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  • Writer's pictureZuzana Kučerová

My views on/critique of Internal Family Systems (IFS) therapy

I suspect that my critique of IFS will be met with some resistance because all views that go against something that people like to cling to are met with resistance. And I sense that these days many people like to cling to IFS. But I believe that every theory becomes more interesting when it is examined and its usefulness is questioned. I would like to invite people to think more carefully about the model before blindly adopting it and seeing it as the Holy Grail of psychotherapy, and as something that will deepen their understanding of the transpersonal. First, I would like to give a short overview of the model, then share my opinions, and explain what elements of the IFS modality I regard as unhelpful, and which ones I still use in my therapy practice.


Unlike any other modality in the field of psychotherapy, IFS is thought of as a psycho-spiritual (as opposed to just a psychological) model. Humans are seen as spiritual-human beings comprised of the Core (in IFS called the ‘Self’) and a collection of parts. These parts can be thought of as sub-personalities that form our personality. Our personality is thus seen as multiple, but this should not be mistaken for multiple personality disorder. Parts are often polarised, and one of the aims of IFS is to depolarise the parts and bring harmony to the internal system.


Before I explain the model further, I would like to point out that the idea that the mind is multiple and that there are a lot of polarised ideas, beliefs, and feelings that create internal battles, is not exclusive to IFS. It is present across many therapeutic modalities, which use terms like schemas, subtypes, subpersonalities, ego states, or self-states with various pseudo identities (also named ‘personas’ by Carl Jung, i.e., social masks that we present to the world, that we use to navigate the world, and sometimes manipulate the environment to get our needs met). Freud mentioned the word parts too, but he did not suggest that they were living entities in our psyche (like Richard Schwartz - the founder of IFS - has).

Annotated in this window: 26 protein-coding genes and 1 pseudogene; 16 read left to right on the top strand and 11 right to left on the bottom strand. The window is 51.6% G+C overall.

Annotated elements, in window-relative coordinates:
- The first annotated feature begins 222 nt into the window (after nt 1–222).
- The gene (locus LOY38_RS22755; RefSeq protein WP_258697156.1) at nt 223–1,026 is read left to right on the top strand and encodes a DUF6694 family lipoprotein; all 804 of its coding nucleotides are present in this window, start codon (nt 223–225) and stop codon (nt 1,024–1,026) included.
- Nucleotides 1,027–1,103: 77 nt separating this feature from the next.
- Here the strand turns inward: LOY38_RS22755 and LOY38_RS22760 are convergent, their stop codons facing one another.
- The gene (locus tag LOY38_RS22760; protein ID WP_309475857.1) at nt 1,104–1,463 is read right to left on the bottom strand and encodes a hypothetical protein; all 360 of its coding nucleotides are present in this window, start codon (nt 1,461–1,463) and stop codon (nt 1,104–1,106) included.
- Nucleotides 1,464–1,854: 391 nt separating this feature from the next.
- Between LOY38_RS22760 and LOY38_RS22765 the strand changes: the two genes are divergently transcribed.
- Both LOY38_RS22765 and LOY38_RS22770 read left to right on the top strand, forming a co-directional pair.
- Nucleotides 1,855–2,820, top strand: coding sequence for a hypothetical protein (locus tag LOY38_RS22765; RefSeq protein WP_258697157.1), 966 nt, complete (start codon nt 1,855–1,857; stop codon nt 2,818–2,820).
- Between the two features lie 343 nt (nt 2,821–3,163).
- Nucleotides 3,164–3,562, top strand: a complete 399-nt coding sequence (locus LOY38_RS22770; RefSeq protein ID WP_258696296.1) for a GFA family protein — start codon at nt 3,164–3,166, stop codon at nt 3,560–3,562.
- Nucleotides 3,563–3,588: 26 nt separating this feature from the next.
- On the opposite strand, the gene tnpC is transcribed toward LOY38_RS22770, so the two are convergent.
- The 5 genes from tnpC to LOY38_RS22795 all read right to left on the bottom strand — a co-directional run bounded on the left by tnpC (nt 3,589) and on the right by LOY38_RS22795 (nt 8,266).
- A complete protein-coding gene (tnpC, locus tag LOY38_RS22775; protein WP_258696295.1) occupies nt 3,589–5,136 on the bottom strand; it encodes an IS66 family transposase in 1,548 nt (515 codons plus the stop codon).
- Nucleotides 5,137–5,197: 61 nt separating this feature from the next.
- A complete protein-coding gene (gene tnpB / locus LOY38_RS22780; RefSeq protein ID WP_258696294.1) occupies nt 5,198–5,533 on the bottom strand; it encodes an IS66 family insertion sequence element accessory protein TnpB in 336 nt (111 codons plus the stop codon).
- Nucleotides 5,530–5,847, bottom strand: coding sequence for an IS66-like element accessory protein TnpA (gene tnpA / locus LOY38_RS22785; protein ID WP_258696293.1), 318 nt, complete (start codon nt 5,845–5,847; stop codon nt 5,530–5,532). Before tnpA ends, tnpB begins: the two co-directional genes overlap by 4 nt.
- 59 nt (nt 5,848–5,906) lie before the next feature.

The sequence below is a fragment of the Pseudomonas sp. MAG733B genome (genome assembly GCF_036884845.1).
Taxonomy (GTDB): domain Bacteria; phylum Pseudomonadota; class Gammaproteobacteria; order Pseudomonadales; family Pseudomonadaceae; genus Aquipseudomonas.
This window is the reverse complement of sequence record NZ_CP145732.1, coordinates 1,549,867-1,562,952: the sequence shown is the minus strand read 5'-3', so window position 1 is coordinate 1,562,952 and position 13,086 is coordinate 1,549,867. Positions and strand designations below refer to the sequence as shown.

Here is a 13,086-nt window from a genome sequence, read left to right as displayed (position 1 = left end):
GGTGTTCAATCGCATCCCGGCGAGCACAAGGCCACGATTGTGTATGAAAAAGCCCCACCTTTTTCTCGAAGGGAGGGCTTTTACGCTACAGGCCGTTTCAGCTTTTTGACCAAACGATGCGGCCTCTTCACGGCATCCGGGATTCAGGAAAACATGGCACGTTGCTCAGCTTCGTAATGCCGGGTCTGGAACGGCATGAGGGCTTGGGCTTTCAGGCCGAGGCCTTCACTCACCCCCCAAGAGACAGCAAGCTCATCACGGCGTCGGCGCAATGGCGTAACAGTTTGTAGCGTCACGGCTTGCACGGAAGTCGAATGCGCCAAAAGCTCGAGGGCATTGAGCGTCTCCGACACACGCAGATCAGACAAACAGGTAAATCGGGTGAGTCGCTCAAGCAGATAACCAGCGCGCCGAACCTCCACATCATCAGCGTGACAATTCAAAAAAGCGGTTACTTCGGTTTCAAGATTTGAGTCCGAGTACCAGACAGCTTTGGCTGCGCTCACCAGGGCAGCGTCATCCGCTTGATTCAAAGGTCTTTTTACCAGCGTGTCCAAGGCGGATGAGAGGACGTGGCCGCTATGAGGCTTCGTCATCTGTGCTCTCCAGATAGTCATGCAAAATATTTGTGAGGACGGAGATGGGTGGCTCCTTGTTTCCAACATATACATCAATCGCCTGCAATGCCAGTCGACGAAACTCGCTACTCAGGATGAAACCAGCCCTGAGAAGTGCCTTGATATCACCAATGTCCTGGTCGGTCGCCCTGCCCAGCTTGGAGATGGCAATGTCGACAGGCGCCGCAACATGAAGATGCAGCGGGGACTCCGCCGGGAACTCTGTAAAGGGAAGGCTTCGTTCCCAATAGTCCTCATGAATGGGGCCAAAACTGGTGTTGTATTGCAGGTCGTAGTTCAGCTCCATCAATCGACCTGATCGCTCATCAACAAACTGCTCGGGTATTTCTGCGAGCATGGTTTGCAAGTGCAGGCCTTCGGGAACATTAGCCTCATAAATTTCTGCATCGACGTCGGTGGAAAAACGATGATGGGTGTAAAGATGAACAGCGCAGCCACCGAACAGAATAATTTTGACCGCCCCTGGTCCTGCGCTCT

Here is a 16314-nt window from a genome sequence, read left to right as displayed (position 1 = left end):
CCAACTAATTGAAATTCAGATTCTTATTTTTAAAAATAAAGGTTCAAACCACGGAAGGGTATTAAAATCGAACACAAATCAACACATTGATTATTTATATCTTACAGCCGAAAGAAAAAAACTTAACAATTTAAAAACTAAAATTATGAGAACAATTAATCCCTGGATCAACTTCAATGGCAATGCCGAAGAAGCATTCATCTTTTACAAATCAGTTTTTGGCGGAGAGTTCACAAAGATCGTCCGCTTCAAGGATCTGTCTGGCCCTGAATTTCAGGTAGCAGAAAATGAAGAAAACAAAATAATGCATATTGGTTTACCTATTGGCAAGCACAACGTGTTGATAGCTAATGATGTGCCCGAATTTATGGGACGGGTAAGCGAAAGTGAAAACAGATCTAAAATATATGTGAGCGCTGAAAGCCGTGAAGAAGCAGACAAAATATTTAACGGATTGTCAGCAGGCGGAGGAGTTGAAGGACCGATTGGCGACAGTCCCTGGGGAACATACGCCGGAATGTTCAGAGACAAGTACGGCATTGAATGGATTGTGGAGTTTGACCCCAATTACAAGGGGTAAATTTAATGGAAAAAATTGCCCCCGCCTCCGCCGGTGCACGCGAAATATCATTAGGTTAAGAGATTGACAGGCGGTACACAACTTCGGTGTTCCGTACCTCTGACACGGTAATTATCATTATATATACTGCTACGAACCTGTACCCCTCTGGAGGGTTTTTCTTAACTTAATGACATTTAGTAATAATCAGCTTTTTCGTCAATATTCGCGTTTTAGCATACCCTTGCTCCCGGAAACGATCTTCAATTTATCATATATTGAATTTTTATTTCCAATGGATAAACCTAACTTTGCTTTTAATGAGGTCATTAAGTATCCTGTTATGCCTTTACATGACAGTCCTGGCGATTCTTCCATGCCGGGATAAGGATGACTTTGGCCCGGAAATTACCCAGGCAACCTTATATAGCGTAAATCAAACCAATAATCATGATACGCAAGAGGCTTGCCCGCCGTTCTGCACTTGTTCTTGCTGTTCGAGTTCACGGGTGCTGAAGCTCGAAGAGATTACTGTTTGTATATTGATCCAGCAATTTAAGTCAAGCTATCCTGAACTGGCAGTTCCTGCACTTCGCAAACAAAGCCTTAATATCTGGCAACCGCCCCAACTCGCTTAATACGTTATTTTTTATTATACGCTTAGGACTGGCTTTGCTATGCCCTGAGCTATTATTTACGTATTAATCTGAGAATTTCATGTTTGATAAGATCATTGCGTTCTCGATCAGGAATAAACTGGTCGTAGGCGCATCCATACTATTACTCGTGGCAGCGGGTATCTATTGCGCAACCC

I would also like to point out that the IFS model initially appealed to me because of its spiritual component. I have had an interest in spirituality and various spiritual traditions for many years, so I thought that the model might serve as a useful bridge between psychotherapy and spirituality. Thus, I thought that it might help us understand not only the nature of our mind but also the fundamental nature of our existence. However, I have not found that to be the case. On the contrary, I now think that it can move people away from realising and experiencing their fundamental nature, and that spiritual traditions do a much better job at helping people realise their true Self. Like many people, I initially thought that the IFS model of the mind and the spiritual component called the ‘Self’ made sense, but the more I read about it, listened to podcasts, watched IFS videos, and used it with my clients, the less convinced I became.


To further explain the IFS model, it posits that apart from the core, i.e., the Self, we have parts that are intact and still in their natural state, and parts that were forced out of their natural state as a result of traumatic experiences (such as neglect, abuse, non-optimal parenting, violence, attachment injuries, injuries, etc.). These latter parts are divided into wounded parts (termed ‘exiles’), and protective parts (termed ‘protectors’) that formed as a form of self-preservation and defence against the outside world.